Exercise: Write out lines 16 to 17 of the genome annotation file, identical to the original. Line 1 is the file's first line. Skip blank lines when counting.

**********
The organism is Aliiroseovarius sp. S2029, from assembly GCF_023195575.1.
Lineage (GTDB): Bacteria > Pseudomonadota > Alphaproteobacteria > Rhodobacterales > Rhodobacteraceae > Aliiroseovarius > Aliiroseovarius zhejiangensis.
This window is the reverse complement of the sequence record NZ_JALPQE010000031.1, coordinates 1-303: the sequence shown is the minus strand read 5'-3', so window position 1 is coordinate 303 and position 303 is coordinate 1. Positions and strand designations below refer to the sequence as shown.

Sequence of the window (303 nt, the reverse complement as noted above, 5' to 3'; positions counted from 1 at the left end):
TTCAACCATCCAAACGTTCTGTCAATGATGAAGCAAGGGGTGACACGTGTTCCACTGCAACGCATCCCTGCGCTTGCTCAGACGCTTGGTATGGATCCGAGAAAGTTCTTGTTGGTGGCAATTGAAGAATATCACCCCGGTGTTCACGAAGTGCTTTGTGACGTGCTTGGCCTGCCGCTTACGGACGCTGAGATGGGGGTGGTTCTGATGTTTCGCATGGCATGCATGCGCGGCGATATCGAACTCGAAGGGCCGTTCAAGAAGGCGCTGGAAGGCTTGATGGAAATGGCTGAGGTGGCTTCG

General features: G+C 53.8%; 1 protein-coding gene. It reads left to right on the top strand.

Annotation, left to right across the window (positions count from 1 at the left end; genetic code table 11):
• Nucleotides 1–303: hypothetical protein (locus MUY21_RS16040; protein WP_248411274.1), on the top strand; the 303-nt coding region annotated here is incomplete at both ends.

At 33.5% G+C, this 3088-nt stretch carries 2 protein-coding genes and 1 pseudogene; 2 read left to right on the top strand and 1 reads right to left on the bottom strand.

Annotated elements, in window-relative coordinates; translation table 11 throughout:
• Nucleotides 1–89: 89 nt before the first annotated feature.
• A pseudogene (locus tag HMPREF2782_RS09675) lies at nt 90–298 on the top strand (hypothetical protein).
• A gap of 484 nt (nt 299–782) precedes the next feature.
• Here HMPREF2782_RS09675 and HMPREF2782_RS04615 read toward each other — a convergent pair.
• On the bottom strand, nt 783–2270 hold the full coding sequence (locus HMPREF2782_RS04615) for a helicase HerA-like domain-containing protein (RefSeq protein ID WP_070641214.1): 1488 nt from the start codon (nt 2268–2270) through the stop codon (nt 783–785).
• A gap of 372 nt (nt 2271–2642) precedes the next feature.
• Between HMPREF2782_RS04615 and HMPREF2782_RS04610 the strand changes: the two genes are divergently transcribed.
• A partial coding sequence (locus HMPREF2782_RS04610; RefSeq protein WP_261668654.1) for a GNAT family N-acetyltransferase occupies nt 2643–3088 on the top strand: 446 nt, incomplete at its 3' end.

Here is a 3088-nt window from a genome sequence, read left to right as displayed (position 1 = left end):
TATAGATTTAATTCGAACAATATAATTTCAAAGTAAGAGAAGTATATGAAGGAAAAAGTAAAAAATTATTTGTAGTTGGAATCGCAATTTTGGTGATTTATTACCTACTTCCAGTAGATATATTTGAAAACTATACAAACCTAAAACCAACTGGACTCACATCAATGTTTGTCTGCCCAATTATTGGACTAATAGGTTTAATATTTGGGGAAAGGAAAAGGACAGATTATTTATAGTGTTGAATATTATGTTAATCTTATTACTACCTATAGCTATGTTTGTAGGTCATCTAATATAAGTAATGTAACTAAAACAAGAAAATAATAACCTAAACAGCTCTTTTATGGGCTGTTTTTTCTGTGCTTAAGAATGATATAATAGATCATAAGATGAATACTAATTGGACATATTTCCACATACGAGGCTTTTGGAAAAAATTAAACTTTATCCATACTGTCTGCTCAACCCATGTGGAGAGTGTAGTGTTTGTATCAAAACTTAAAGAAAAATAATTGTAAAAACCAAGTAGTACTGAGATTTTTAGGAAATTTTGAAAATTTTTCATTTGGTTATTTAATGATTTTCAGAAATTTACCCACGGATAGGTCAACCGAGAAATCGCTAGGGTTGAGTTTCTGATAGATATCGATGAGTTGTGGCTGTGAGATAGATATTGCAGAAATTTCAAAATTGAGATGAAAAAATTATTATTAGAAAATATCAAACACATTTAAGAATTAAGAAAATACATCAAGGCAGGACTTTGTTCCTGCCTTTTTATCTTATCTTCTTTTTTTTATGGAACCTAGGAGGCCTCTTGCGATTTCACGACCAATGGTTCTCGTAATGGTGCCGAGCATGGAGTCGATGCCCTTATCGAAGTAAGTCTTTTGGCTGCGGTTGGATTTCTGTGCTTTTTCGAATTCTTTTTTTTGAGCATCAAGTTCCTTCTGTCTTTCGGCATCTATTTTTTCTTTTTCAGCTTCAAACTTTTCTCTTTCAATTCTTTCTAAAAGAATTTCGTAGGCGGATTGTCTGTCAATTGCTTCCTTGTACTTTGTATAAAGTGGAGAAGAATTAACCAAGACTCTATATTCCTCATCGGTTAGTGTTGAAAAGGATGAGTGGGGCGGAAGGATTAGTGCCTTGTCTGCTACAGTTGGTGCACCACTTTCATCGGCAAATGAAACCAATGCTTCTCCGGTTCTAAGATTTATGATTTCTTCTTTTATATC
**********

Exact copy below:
• A gap of 372 nt (nt 2271–2642) precedes the next feature.
• Between HMPREF2782_RS04615 and HMPREF2782_RS04610 the strand changes: the two genes are divergently transcribed.